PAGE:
In the years following World War II, Dutch immigrant John Van Ruiten sought to fulfill his dream of owning a vineyard. With a simple handshake as his contract, he purchased the land that would help him turn that reverie into a verdant realty. More than a half-century later, the wine empire spawned by that handshake continues to sprawl as quickly as the vines of its zinfandel grapes. These grapes and more now stretch across the 800 acres that Van Ruiten Family Vineyards call home, earning the winery high accolades—including a nod in the Wall Street Journal proclaiming their 2007 old vine zinfandel among the top 12 wines in the world in 2009.
In Van Ruiten's tasting room, guests can sample the winery's signature zinfandel, chardonnay, and cabernet sauvignon–shiraz blend before retiring to shady corners of the courtyard or an outdoor patio overlooking the vineyards. Among the vines, nesting boxes house owls that—as an alternative to pesticides—hunt down rodents and use their bright eyes to scare away enterprising grape thieves.
Inside Bunches of Beads, visitors might get lost. It's not that the store is giant. In fact, the space is rather cozy. But the trove of multi-colored beads, chains, charms, and supplies is sure to bewitch any DIY-jeweler into a state of wholly positive disorientation. Inside their wooden display cases, strands of freshwater pearls and rows of tiny seed beads provide inspiration for a new necklace, bracelet, or beaded beer koozie, while tools such as rentable micro torches encourage crafters to complete a project. You can also start a project in one of Bunches of Beads' classes, which range from beginners beading courses to wire-wrapping and repurposing vintage pieces into new works of wearable art.
For four generations, the Watts family has been growing grapes beside the Mokelumne River, and their fresh and fruity wines have drawn accolades at state and county fairs across the country. They began by simply growing grapes for other wineries and their pet bats before their first efforts at fermentation, and their long experience in viniculture show in a fruit-focused philosophy that seeks to draw out the best properties of their riverside microclimate. An intimate, recently built tasting room done up in vernal green welcomes oenophiles to try the latest blends or a sip from the Butterfly line, whose proceeds help support pediatric-cancer research.
Edible Arrangements' fresh, artful fruit baskets and boxes combine the aesthetic elements and emotive properties of floral arrangements with the juicy deliciousness and socially acceptable edibility of fruit. Enjoy the fruity deliciousness of en elegant box of chocolate-dipped tree candy in a plethora of varietals including strawberries, Anjou pears, apples, oranges, pineapple daisies, and bananas. All the fresh, juicy slices are hand dipped in Edible Arrangements' gourmet semisweet chocolate blend. Receiving a box of dipped fruits can turn a frown into an upright grapefruit wedge, a tear into a three-tiered citrus structure, and a friend into still just a friend, but one with a sweet, balanced diet.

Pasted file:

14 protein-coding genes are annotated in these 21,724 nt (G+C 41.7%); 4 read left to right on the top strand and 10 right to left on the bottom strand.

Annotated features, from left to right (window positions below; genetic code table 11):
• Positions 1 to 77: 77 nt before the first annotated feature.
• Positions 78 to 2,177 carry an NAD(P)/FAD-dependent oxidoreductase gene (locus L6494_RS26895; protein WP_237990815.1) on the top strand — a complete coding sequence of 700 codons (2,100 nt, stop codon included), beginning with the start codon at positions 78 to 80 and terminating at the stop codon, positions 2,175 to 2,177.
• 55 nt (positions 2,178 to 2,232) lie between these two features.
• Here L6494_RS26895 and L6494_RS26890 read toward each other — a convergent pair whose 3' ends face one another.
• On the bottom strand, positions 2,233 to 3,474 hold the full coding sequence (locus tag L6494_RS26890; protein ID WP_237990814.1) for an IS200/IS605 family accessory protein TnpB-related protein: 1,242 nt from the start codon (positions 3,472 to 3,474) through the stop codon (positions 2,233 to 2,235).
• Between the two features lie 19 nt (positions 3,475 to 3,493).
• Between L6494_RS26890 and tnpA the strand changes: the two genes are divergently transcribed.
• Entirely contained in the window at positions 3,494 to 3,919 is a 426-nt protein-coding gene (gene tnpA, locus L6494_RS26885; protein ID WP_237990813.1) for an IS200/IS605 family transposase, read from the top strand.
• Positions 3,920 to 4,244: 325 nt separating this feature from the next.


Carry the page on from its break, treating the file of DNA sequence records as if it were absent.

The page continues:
The six generations of winemakers known as the Ehlers family have endured more than their fair share of trials and tragedies?from the loss of beloved patriarchs to a legal dispute over the name on their wine labels. Still, they've persevered, building a legacy that began in 1921 while fueled by two motives?a love of family and a passion for making wine. Now known as E2 Family Winery, their facility oversees more than 500 acres of vineyards dedicated to the growing of red and white California grape varietals. Once harvested, these grapes are processed in small batches to make eight styles of wine that include cabernet
sauvignon, zinfandel, and pinot grigio. The most unique of these comes from grapes grown on just 4 acres: a Portuguese-style verdelho, one of only a few made in the United States. And yet it's not just the winery's products that are unique?a GAI bottling system is a marvel in its own right. The system labels, plugs, and vacuum seals bottles with both synthetic and natural corks at a rapid speed, producing up to 2,000 cases a day, enough to supply a bottle to every household in the state or to keep Dionysus's next house party going for a few more hours.
At Wines of Wine OT’s polished, granite-topped wine bar, wine connoisseurs pour small sips of vintages from Six Hands Winery and Sorelle Winery. Catering completely to diehard oenophiles, the storefront stocks a vast inventory of handmade wine-barrel furniture. Artisans dismantle barrels and reassemble them into Adirondack chairs, cocktail tables, and fire pits. Additionally, they stock hundreds of white oak wine barrels, which customers can repurpose as home decor or fish-shooting galleries.